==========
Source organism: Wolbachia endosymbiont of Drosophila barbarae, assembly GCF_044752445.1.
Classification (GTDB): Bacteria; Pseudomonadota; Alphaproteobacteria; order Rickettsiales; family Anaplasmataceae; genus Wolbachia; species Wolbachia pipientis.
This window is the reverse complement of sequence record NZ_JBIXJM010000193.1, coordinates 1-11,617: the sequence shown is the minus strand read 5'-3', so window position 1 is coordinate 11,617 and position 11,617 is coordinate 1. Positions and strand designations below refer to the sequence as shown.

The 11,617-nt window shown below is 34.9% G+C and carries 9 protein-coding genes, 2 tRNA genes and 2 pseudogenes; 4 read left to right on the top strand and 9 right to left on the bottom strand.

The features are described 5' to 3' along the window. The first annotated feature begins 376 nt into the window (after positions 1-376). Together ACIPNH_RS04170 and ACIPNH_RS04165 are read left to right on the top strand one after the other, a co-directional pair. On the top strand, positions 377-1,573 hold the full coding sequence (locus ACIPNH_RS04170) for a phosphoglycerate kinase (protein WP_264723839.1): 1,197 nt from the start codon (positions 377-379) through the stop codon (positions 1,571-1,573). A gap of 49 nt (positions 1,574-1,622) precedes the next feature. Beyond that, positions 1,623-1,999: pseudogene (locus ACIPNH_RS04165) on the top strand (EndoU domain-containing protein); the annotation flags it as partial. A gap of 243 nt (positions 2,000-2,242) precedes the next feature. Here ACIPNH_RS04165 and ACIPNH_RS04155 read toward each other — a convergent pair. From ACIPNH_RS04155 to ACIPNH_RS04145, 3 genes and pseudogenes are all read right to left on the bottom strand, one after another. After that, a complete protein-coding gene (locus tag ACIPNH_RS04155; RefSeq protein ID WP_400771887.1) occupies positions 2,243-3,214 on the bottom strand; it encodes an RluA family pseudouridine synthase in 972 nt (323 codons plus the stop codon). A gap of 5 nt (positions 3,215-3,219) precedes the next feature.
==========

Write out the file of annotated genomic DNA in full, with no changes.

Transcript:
Source organism: Wolbachia endosymbiont of Drosophila barbarae, assembly GCF_044752445.1.
Classification (GTDB): Bacteria; Pseudomonadota; Alphaproteobacteria; order Rickettsiales; family Anaplasmataceae; genus Wolbachia; species Wolbachia pipientis.
This window is the reverse complement of sequence record NZ_JBIXJM010000193.1, coordinates 1-11,617: the sequence shown is the minus strand read 5'-3', so window position 1 is coordinate 11,617 and position 11,617 is coordinate 1. Positions and strand designations below refer to the sequence as shown.

The 11,617-nt window shown below is 34.9% G+C and carries 9 protein-coding genes, 2 tRNA genes and 2 pseudogenes; 4 read left to right on the top strand and 9 right to left on the bottom strand.

The features are described 5' to 3' along the window. The first annotated feature begins 376 nt into the window (after positions 1-376). Together ACIPNH_RS04170 and ACIPNH_RS04165 are read left to right on the top strand one after the other, a co-directional pair. On the top strand, positions 377-1,573 hold the full coding sequence (locus ACIPNH_RS04170) for a phosphoglycerate kinase (protein WP_264723839.1): 1,197 nt from the start codon (positions 377-379) through the stop codon (positions 1,571-1,573). A gap of 49 nt (positions 1,574-1,622) precedes the next feature. Beyond that, positions 1,623-1,999: pseudogene (locus ACIPNH_RS04165) on the top strand (EndoU domain-containing protein); the annotation flags it as partial. A gap of 243 nt (positions 2,000-2,242) precedes the next feature. Here ACIPNH_RS04165 and ACIPNH_RS04155 read toward each other — a convergent pair. From ACIPNH_RS04155 to ACIPNH_RS04145, 3 genes and pseudogenes are all read right to left on the bottom strand, one after another. After that, a complete protein-coding gene (locus tag ACIPNH_RS04155; RefSeq protein ID WP_400771887.1) occupies positions 2,243-3,214 on the bottom strand; it encodes an RluA family pseudouridine synthase in 972 nt (323 codons plus the stop codon). A gap of 5 nt (positions 3,215-3,219) precedes the next feature.